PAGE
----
Reference to synthetic aperture radar in the context of the two aforementioned optionally manned flying objects brings about the news that the Lynx II radar developed by General Atomics (in fact originally by Sandia Laboratories before production take-over) and extensively flown by the Predator series will be available for export under a Lynx II E variant. Depending on the export nation, resolution degradations are bound to be imposed by the American Government. Differences in resolutions are not given but all the original system figures are mentioned on General Atomics' web site (www.gaasi.com), starting with 0.3 to 3.0 metres in stripmap mode and 0.1 to 3.0 metres in spotlight mode, but a high-resolution zoom capability of 0.1 metre (or four inches). The Lynx II is a ruggedised version of the Lynx I but manages the feat of being much lighter while still offering the same performance.

Vertical Matters

In a surprising move, the French procurement agency (DGA) has announced that it had selected Thales to carry on with a study aimed at eventually providing a vertical take-off and landing drone for both the French Army and Navy. The wording of this announcement is somewhat loose, << The objective of this study programme is to define a vertical take-off and landing (Vtol) UAV system to meet the tactical requirements of France's Land Force General Staff (Emat) and Naval High Command (EMM) >>, particularly as the three contenders had hitherto presented concrete candidates (Thales with the Boeing Unmanned Little Bird, Eurocopter with the Vertivision and Sagem with the Bell Eagle Eye). It does indeed sound strange that the DGA should already pick a candidate if the needs are still to be defined.

In a much more clear-cut move in the rotary-wing specialty, it appears that the naval application of the Fire Scout is gaining momentum in the United States with Northrop Grumman announcing that it had received a $16 million contract to deliver another two MQ-8Bs, which will bring the total number of Fire Scouts in the hands of the Navy to nine. The contract includes assisting the Navy in refining the Fire Scout concept of operations. In other words, Northrop Grumman will work closely with the Navy to refine the system description, including core capabilities, and anticipated deployment and employment for the system and other aviation assets aboard the Littoral Combat Ship. Initial operation capability from the latter is, by the way, slated for 2008, this according to Northrop Grumman.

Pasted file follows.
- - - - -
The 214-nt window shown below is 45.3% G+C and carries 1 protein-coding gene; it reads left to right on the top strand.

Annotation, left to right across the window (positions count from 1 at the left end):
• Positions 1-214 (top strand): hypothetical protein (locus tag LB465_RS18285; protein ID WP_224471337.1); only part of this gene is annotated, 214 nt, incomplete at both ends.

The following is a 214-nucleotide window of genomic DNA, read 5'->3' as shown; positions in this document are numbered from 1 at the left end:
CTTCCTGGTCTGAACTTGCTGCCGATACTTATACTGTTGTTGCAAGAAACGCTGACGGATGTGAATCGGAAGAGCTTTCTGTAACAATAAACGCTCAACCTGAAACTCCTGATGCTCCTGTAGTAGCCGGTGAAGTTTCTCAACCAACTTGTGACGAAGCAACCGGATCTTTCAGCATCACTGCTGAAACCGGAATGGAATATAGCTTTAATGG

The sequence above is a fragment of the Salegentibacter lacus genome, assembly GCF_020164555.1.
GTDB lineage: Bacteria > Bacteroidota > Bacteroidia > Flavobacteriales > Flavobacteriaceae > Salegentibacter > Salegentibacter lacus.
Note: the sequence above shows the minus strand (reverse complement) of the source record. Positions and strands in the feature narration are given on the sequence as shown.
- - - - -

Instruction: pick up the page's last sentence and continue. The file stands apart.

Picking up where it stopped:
Viper Sting

Still involving Northrop Grumman, but from the blade rather than from the handle this time, the White Sands Missile Range was host to the most recent test of the Hunter drone and Viper Strike weapon system combination, as a series of stationary and moving targets were successfully acquired and destroyed. Northrop Grumman's Viper Strike weapons were guided by the (also Northrop) Hunter drone's laser targeting system. The Hunter acquires its targets with its electro-optical and infrared sensors, reports its findings to the ground station and receives a fire/no-fire command, after which, if fire, it launches the Viper Strike and guides it to the target and then performs battle damage assessment.

Flying Cats

The AeroVironment Aqua Puma has recently and successfully been tested with the Royal Australian Navy. The sea trials also included a feasibility study aimed at exploring the addition of a drone capability for the Navy's new Armidale class of patrol boats.
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Title Annotation:Drone Update
Author:Biass, Eric H.
Publication:Armada International
Date:Apr 1, 2007
Words:1073